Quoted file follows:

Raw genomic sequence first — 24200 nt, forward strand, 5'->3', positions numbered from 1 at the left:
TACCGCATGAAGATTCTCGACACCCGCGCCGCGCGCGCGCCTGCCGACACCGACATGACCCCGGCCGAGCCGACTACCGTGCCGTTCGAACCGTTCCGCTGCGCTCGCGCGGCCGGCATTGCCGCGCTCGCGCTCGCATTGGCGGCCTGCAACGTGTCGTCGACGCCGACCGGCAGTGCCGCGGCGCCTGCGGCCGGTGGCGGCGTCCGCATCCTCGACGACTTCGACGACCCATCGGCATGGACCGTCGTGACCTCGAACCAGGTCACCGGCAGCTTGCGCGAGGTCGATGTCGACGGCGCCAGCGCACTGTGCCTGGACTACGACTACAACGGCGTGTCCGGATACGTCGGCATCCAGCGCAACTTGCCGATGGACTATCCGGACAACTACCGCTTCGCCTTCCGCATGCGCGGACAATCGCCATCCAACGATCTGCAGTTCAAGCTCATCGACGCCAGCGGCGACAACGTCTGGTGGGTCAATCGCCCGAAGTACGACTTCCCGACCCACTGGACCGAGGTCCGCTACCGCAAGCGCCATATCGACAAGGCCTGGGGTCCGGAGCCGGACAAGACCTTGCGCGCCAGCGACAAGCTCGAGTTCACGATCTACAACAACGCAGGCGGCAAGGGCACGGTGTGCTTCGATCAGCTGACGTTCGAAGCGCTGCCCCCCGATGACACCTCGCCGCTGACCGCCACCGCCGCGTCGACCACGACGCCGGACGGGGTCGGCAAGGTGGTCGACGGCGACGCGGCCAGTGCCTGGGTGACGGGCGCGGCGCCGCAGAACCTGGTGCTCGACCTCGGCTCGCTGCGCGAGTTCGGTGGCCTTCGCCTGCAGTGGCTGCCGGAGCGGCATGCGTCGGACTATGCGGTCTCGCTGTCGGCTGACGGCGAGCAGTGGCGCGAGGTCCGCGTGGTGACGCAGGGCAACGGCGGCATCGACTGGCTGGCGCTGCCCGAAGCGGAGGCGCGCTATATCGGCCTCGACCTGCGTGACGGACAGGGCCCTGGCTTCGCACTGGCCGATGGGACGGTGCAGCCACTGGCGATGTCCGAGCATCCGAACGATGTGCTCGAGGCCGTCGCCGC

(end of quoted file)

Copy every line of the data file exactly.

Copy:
Raw genomic sequence first — 24200 nt, forward strand, 5'->3', positions numbered from 1 at the left:
TACCGCATGAAGATTCTCGACACCCGCGCCGCGCGCGCGCCTGCCGACACCGACATGACCCCGGCCGAGCCGACTACCGTGCCGTTCGAACCGTTCCGCTGCGCTCGCGCGGCCGGCATTGCCGCGCTCGCGCTCGCATTGGCGGCCTGCAACGTGTCGTCGACGCCGACCGGCAGTGCCGCGGCGCCTGCGGCCGGTGGCGGCGTCCGCATCCTCGACGACTTCGACGACCCATCGGCATGGACCGTCGTGACCTCGAACCAGGTCACCGGCAGCTTGCGCGAGGTCGATGTCGACGGCGCCAGCGCACTGTGCCTGGACTACGACTACAACGGCGTGTCCGGATACGTCGGCATCCAGCGCAACTTGCCGATGGACTATCCGGACAACTACCGCTTCGCCTTCCGCATGCGCGGACAATCGCCATCCAACGATCTGCAGTTCAAGCTCATCGACGCCAGCGGCGACAACGTCTGGTGGGTCAATCGCCCGAAGTACGACTTCCCGACCCACTGGACCGAGGTCCGCTACCGCAAGCGCCATATCGACAAGGCCTGGGGTCCGGAGCCGGACAAGACCTTGCGCGCCAGCGACAAGCTCGAGTTCACGATCTACAACAACGCAGGCGGCAAGGGCACGGTGTGCTTCGATCAGCTGACGTTCGAAGCGCTGCCCCCCGATGACACCTCGCCGCTGACCGCCACCGCCGCGTCGACCACGACGCCGGACGGGGTCGGCAAGGTGGTCGACGGCGACGCGGCCAGTGCCTGGGTGACGGGCGCGGCGCCGCAGAACCTGGTGCTCGACCTCGGCTCGCTGCGCGAGTTCGGTGGCCTTCGCCTGCAGTGGCTGCCGGAGCGGCATGCGTCGGACTATGCGGTCTCGCTGTCGGCTGACGGCGAGCAGTGGCGCGAGGTCCGCGTGGTGACGCAGGGCAACGGCGGCATCGACTGGCTGGCGCTGCCCGAAGCGGAGGCGCGCTATATCGGCCTCGACCTGCGTGACGGACAGGGCCCTGGCTTCGCACTGGCCGATGGGACGGTGCAGCCACTGGCGATGTCCGAGCATCCGAACGATGTGCTCGAGGCCGTCGCCGC